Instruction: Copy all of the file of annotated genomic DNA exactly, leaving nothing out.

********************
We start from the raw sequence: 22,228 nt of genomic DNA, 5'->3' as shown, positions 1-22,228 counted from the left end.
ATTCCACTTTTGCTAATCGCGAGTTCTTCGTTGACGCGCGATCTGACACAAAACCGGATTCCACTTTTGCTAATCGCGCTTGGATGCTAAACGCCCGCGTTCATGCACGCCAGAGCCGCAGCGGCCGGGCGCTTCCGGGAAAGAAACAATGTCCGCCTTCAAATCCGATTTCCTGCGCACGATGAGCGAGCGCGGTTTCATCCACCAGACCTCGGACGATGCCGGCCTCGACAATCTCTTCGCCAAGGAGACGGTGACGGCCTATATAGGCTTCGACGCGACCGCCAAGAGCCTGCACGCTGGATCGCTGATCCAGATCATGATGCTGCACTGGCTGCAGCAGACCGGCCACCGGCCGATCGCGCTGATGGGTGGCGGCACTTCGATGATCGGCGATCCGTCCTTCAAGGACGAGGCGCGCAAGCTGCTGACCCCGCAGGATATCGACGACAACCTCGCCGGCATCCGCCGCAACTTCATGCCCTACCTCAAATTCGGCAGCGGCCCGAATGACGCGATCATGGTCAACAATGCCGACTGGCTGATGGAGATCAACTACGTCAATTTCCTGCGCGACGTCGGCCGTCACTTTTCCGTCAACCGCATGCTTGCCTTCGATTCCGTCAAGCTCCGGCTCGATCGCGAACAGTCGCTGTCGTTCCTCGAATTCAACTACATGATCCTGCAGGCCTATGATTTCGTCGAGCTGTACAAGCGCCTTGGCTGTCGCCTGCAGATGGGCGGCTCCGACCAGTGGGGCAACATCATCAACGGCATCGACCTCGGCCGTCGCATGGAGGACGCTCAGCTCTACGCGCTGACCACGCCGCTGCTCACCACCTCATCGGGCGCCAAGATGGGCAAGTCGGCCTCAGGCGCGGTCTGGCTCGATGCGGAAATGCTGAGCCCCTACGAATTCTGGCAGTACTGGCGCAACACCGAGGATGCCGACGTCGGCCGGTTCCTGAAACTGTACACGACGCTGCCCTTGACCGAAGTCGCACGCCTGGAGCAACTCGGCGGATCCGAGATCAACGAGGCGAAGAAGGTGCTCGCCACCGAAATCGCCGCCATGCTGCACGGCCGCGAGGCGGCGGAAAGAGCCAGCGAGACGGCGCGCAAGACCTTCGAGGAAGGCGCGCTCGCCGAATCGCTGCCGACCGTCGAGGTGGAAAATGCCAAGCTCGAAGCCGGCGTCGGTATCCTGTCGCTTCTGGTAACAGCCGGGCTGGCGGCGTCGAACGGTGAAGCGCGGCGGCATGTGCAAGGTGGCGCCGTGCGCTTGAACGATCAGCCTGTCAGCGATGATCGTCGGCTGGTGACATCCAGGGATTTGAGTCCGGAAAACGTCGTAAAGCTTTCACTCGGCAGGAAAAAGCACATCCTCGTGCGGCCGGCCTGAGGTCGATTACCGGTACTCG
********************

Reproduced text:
We start from the raw sequence: 22,228 nt of genomic DNA, 5'->3' as shown, positions 1-22,228 counted from the left end.
ATTCCACTTTTGCTAATCGCGAGTTCTTCGTTGACGCGCGATCTGACACAAAACCGGATTCCACTTTTGCTAATCGCGCTTGGATGCTAAACGCCCGCGTTCATGCACGCCAGAGCCGCAGCGGCCGGGCGCTTCCGGGAAAGAAACAATGTCCGCCTTCAAATCCGATTTCCTGCGCACGATGAGCGAGCGCGGTTTCATCCACCAGACCTCGGACGATGCCGGCCTCGACAATCTCTTCGCCAAGGAGACGGTGACGGCCTATATAGGCTTCGACGCGACCGCCAAGAGCCTGCACGCTGGATCGCTGATCCAGATCATGATGCTGCACTGGCTGCAGCAGACCGGCCACCGGCCGATCGCGCTGATGGGTGGCGGCACTTCGATGATCGGCGATCCGTCCTTCAAGGACGAGGCGCGCAAGCTGCTGACCCCGCAGGATATCGACGACAACCTCGCCGGCATCCGCCGCAACTTCATGCCCTACCTCAAATTCGGCAGCGGCCCGAATGACGCGATCATGGTCAACAATGCCGACTGGCTGATGGAGATCAACTACGTCAATTTCCTGCGCGACGTCGGCCGTCACTTTTCCGTCAACCGCATGCTTGCCTTCGATTCCGTCAAGCTCCGGCTCGATCGCGAACAGTCGCTGTCGTTCCTCGAATTCAACTACATGATCCTGCAGGCCTATGATTTCGTCGAGCTGTACAAGCGCCTTGGCTGTCGCCTGCAGATGGGCGGCTCCGACCAGTGGGGCAACATCATCAACGGCATCGACCTCGGCCGTCGCATGGAGGACGCTCAGCTCTACGCGCTGACCACGCCGCTGCTCACCACCTCATCGGGCGCCAAGATGGGCAAGTCGGCCTCAGGCGCGGTCTGGCTCGATGCGGAAATGCTGAGCCCCTACGAATTCTGGCAGTACTGGCGCAACACCGAGGATGCCGACGTCGGCCGGTTCCTGAAACTGTACACGACGCTGCCCTTGACCGAAGTCGCACGCCTGGAGCAACTCGGCGGATCCGAGATCAACGAGGCGAAGAAGGTGCTCGCCACCGAAATCGCCGCCATGCTGCACGGCCGCGAGGCGGCGGAAAGAGCCAGCGAGACGGCGCGCAAGACCTTCGAGGAAGGCGCGCTCGCCGAATCGCTGCCGACCGTCGAGGTGGAAAATGCCAAGCTCGAAGCCGGCGTCGGTATCCTGTCGCTTCTGGTAACAGCCGGGCTGGCGGCGTCGAACGGTGAAGCGCGGCGGCATGTGCAAGGTGGCGCCGTGCGCTTGAACGATCAGCCTGTCAGCGATGATCGTCGGCTGGTGACATCCAGGGATTTGAGTCCGGAAAACGTCGTAAAGCTTTCACTCGGCAGGAAAAAGCACATCCTCGTGCGGCCGGCCTGAGGTCGATTACCGGTACTCG